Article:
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Wednesday 16 January 2019
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Effective trust management

The use of trusts in Namibia have become more relevant and trusts are commonly used as a vehicle to ensure effective estate planning, limit potential executors fees and provide for credit and liquidity risk protection. Trusts are also used to ensure sustainability in family investments and even business investments and enterprises. Various opinions exists on whether or not a trust is a separate legal entity in its own right or whether it constitute a legal agreement between the founder, trustees and beneficiaries of the trust. This debate will not be addressed in this piece. We do however mention it to indicate that such a debate does exist. A trust is however dealt with as a separate taxpayer and the trustees are deemed to hold the assets in their capacity as trustees only and such assets and income will be dealt with separately from their personal income and assets.

In order for a trust to be recognised as such and for a trust to be deemed to be legally constituted it is however important that the management of the trust affairs be conducted in a certain manner. A trust and its assets are established for the benefit of the beneficiaries and nothing else. A trustee may also be a beneficiary of the trust.The general guidelines for the management of a trust can be summarised as follows: The trust assets are there for the benefit of the beneficiaries and a trustee may not deal with them in a way that benefits himself, unless he is also a beneficiary. The trust may not be managed as an extension of oneself. Trust assets and income must be clearly distinguished from personal assets and income. If a trust is managed as an extension of oneself the whole benefit and reason for having a trust may be in doubt and the benefits may fall by the wayside.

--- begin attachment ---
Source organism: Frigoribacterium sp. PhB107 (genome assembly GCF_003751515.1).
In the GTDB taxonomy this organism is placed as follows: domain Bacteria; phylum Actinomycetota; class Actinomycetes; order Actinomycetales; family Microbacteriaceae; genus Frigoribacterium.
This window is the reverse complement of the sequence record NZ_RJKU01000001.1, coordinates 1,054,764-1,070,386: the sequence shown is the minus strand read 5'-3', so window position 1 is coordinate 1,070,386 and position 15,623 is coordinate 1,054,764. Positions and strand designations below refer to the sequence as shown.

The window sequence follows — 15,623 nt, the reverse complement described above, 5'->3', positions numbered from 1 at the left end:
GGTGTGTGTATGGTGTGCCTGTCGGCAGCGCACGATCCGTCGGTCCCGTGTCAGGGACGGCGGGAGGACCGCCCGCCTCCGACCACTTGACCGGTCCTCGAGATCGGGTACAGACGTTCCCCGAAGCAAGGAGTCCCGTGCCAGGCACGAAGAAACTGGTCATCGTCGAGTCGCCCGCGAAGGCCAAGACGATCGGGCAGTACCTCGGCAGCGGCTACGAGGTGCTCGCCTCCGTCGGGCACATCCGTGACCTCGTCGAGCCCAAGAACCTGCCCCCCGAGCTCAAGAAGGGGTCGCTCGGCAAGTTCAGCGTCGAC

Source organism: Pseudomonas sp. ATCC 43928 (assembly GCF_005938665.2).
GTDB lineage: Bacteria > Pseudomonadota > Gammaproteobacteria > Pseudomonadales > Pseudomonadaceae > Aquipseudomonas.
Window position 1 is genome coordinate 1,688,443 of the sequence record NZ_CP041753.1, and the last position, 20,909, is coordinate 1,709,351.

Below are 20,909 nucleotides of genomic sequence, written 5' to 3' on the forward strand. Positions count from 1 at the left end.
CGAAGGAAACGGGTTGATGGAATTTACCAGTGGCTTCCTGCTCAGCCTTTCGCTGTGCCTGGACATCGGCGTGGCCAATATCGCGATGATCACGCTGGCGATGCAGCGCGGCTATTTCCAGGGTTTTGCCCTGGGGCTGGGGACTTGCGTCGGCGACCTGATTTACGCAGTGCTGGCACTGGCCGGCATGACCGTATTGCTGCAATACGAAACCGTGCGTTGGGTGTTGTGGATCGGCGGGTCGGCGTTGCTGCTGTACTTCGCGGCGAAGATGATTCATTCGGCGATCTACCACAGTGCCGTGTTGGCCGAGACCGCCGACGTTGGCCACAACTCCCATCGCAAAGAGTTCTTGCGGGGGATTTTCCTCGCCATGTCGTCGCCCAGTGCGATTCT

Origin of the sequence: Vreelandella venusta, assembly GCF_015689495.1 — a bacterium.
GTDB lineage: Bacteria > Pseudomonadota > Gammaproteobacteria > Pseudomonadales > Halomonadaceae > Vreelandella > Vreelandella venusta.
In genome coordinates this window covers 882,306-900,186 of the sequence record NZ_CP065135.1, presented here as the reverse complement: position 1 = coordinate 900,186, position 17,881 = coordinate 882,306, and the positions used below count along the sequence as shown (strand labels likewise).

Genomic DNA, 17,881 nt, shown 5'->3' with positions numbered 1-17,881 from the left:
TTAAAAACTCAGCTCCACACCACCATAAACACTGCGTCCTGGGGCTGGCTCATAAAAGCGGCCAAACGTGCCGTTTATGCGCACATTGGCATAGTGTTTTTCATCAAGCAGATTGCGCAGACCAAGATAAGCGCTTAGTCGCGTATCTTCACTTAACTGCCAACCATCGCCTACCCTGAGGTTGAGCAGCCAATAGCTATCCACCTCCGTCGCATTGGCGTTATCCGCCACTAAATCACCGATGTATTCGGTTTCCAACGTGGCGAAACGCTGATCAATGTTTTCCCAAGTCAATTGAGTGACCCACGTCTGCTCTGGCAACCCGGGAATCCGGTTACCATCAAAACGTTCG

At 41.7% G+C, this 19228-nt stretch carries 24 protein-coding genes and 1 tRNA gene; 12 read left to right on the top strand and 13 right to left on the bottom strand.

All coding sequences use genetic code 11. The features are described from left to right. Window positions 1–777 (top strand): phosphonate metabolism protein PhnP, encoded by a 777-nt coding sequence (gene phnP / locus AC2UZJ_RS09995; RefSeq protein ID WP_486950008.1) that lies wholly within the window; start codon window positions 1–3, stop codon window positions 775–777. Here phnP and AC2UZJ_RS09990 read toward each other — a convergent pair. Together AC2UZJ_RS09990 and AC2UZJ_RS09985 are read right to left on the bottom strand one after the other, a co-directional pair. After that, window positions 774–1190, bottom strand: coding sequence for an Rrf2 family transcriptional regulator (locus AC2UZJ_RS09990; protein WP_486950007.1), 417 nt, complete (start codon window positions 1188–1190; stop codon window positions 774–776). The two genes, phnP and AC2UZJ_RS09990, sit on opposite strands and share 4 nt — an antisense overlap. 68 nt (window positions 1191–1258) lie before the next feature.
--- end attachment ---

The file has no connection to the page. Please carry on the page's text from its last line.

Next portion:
Trustees must make decisions in line with the stipulations of the Deed of Trust and all the trustees have a fiduciary duty to ensure that they are informed about decisions and matters relating to the trust. Any assets transferred to the trust by the founder or trustees of the trust are now the property of the trust and such assets will now be managed by the board of trustees as they may deem fit. If a founder or trustee that transfers assets to a trust tries to influence the management of the trust or if a veto voting right is extended to such founder or trustee in the Deed of Trust, the whole existence of the trust may be in jeopardy.

A discretionary inter-vivos trust, as is the case in most family trusts, do not have “shareholders” or vested beneficial rights. The distribution of benefits are done at the discretion of the trustees. A beneficiary can therefore only include a distribution on his/her personal balance sheet once such a distribution has been made and not on the basis of a potential future distribution. It is also important for financial institutions, especially if a credit evaluation is being made, to understand this fact. Trusts can act as valuable instruments to ensure credit protection, estate planning and succession planning. It is however important that one understands how to manage such trust.

Hennie Gous
hennie@comerciocap.com




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